Stars: Brody Barcellona, Christina R Gregg, Ryan Knudson, Caitlin Carmichael, Warren Fast, Trenton Hudson, Danielle Harris, William Childress | Written and Directed by Warren Fast
Roadkill opens with a boy (Brody Barcellona; When Sharks Attack) getting some food from a refrigerator and sharing it with a cute dog. That doesn’t sit well with his mother (Christina R Gregg; Cosmic Sin, Guardians of the Galaxy Vol. 3) who chases the boy back to the dog house where he lives telling him “That’s gonna cost you”. In the morning we see just what it cost as he wakes to his mother giggling over the dog with several butcher knives sticking out of it.
The film moves forward to the summer of 1983 and the boy has grown and is now a drifter referred to in the credits as The Hitchhiker (Ryan Knudson; The Final Trial of Billy the Kid, 30 Seconds in Hell). He crosses paths with The Driver (Caitlin Carmichael; Midnight in the Switchgrass, Martyrs), a young woman with a big muscle car who offers him a ride in return for directions since they’re both heading to Abbeville. He says he wants to get there by tomorrow for his mother’s birthday.
As if this isn’t sinister enough, it looks like the serial killer known as the Highway Hunter has started killing again. That has Sheriff Teagan (Warren Fast; Catching Junior Tate, Geostorm) and Deputy Vernon (Trenton Hudson; My Friend Dahmer, Dead Hand) even more suspicious of strangers than usual.
Warren Fast wrote and directed Roadkill as well as playing the sheriff, and according to the film’s press release wanted to make a film that was a throwback to the films of the 80s. The influence is noticeable, but there also seems to be a lot from the 70s as well with the redneck cops, drug-induced psychedelic sequence, etc. That’s not a bad thing, that decade produced some great low-budget thrillers and incorporating some of their elements helps the film.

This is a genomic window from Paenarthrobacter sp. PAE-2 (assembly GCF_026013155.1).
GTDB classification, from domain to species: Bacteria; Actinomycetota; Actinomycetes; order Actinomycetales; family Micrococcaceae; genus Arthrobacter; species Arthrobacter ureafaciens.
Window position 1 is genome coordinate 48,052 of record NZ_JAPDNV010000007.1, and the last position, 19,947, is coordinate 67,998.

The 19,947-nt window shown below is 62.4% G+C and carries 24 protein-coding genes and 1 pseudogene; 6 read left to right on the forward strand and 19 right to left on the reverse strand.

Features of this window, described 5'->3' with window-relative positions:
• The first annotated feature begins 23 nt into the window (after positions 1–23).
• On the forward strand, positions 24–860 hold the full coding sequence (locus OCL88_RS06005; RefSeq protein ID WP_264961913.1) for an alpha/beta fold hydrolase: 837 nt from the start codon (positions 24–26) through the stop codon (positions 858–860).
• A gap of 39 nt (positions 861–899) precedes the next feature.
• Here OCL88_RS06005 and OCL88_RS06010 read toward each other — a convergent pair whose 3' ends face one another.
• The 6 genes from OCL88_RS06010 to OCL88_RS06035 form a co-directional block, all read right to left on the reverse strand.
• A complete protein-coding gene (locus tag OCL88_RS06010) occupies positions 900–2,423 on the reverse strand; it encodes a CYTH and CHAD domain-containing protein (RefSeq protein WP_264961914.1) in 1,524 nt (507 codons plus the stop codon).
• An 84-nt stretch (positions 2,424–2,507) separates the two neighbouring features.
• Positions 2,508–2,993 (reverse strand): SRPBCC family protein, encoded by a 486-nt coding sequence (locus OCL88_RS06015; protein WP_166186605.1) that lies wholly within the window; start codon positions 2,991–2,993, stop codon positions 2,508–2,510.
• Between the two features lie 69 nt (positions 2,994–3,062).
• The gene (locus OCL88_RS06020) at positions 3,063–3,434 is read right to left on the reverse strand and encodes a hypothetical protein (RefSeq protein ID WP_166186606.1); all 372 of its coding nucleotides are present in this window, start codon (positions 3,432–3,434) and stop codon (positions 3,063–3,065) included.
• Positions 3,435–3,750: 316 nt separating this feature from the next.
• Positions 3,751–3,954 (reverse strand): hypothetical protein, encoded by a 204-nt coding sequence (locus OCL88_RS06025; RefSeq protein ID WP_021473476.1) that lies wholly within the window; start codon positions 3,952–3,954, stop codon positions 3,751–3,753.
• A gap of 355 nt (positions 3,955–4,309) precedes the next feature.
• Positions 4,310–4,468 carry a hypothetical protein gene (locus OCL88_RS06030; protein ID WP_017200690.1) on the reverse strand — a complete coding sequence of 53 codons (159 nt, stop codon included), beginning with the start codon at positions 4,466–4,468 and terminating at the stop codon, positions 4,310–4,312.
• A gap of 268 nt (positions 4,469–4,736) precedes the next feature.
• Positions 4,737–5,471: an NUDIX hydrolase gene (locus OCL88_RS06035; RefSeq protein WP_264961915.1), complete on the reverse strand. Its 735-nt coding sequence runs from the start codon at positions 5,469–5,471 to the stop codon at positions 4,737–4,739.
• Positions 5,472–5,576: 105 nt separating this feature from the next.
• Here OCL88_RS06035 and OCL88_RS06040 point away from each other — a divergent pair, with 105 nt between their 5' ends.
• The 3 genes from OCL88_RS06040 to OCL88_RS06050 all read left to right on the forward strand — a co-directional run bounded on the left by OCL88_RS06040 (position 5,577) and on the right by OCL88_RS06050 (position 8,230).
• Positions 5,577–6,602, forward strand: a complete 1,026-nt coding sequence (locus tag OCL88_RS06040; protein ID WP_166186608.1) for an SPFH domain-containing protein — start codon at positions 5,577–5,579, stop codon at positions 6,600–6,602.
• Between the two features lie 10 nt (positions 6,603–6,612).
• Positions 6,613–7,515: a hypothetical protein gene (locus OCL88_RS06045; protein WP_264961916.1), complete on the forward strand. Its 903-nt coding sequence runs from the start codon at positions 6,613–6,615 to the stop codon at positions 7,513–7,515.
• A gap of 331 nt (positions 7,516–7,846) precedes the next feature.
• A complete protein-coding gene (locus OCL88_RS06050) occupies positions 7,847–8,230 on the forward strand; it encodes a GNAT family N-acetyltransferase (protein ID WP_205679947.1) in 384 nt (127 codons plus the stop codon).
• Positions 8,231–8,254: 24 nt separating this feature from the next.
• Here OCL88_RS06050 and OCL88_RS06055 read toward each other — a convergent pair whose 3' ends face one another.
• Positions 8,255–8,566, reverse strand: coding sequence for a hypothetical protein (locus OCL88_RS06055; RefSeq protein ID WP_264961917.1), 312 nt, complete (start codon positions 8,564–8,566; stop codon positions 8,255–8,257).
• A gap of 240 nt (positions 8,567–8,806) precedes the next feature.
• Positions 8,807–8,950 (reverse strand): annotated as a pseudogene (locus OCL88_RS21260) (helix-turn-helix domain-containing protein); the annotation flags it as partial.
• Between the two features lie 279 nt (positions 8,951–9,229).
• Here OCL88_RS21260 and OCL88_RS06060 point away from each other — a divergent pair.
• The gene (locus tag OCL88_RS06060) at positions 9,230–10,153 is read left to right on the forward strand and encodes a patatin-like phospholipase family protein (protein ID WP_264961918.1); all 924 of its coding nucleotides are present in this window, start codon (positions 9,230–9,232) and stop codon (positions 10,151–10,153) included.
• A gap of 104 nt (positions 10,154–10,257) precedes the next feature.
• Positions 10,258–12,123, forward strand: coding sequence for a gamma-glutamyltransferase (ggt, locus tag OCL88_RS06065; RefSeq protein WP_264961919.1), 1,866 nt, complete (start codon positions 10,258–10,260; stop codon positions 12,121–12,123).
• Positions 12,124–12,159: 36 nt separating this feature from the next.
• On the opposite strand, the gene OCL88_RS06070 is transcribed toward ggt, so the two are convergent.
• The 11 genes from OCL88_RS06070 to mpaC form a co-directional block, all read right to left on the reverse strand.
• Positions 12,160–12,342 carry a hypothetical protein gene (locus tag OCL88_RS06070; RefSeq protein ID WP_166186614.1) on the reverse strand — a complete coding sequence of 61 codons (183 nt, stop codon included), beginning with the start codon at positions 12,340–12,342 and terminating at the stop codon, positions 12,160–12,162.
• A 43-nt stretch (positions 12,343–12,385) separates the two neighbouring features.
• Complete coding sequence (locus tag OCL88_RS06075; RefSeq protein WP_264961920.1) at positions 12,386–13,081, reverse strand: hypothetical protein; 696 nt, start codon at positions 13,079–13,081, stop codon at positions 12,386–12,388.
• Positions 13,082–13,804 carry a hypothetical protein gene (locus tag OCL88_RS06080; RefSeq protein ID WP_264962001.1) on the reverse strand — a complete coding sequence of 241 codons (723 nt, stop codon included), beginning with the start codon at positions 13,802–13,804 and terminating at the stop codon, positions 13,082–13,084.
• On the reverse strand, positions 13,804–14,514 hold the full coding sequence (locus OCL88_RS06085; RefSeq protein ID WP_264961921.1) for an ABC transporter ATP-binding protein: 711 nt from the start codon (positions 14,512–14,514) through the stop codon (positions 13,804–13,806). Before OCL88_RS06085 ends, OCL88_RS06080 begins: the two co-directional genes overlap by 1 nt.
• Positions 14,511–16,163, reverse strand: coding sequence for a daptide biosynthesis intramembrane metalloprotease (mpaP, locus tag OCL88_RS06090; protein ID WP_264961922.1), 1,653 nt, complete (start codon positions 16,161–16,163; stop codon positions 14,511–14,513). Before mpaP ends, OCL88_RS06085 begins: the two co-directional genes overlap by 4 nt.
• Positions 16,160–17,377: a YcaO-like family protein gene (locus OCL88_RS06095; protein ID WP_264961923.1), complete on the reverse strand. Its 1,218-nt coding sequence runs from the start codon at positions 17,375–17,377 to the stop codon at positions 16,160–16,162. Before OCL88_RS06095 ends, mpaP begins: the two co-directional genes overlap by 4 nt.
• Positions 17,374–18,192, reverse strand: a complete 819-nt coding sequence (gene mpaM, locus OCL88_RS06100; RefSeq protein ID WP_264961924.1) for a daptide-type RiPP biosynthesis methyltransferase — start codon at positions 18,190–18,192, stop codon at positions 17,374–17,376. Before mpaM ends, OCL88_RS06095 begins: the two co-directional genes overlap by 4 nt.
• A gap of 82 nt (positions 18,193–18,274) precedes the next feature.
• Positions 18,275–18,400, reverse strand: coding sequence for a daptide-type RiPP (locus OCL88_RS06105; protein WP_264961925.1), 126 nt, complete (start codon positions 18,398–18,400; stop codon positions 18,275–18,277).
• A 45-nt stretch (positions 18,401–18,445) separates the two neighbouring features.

What doesn’t help is the film’s lack of mystery or suspense. By fifteen minutes into Roadkill the viewer has a good idea who the killer is. By thirty we’ve seen them in action and know their motive. Given both leads could easily be guilty, it would have made more sense to keep the viewers guessing until the final act. Not only would it have built the suspense, the reveal would have fit perfectly with everything else that happens then.
While the characters aren’t well developed, the performers at least make them believable enough to make Roadkill’s plot work. Carmichael carries many of the scenes as the outgoing, talkative Driver. Knudson as her taciturn passenger provides an implied threat with his presence and his knife. Danielle Harris (Redwood Massacre: Annihilation, Between the Darkness) unfortunately only has a pair of scenes as a waitress in a diner. Sharp-eyed viewers may recognize the cook she trades barbs with as William Childress from Detroit Driller Killer and 15 Things You Didn’t Know About Bigfoot (#1 Will Blow Your Mind).
The small cast and low budget keep the body count down and frequently keep the kills off-screen. The effects are limited to the corpses of a few victims and the odd stabbing or shooting. The film’s one explosion is, thankfully, also a practical effect and not computer-generated. I have to wonder what filmmakers are thinking when they say they’re making a retro film and then fill the screen with CGI blood spray, explosions, etc.
Despite its flaws, Roadkill manages to rise above most of the films in its budget range and deliver a nice dose of action. While it may give too much away at points it does have a few surprises, some of them shocking, in reserve.
Uncork’d Entertainment will release Roadkill to theaters in New York City, Los Angeles, Detroit, Chicago and Minneapolis as well as to Digital Platforms on January 5th.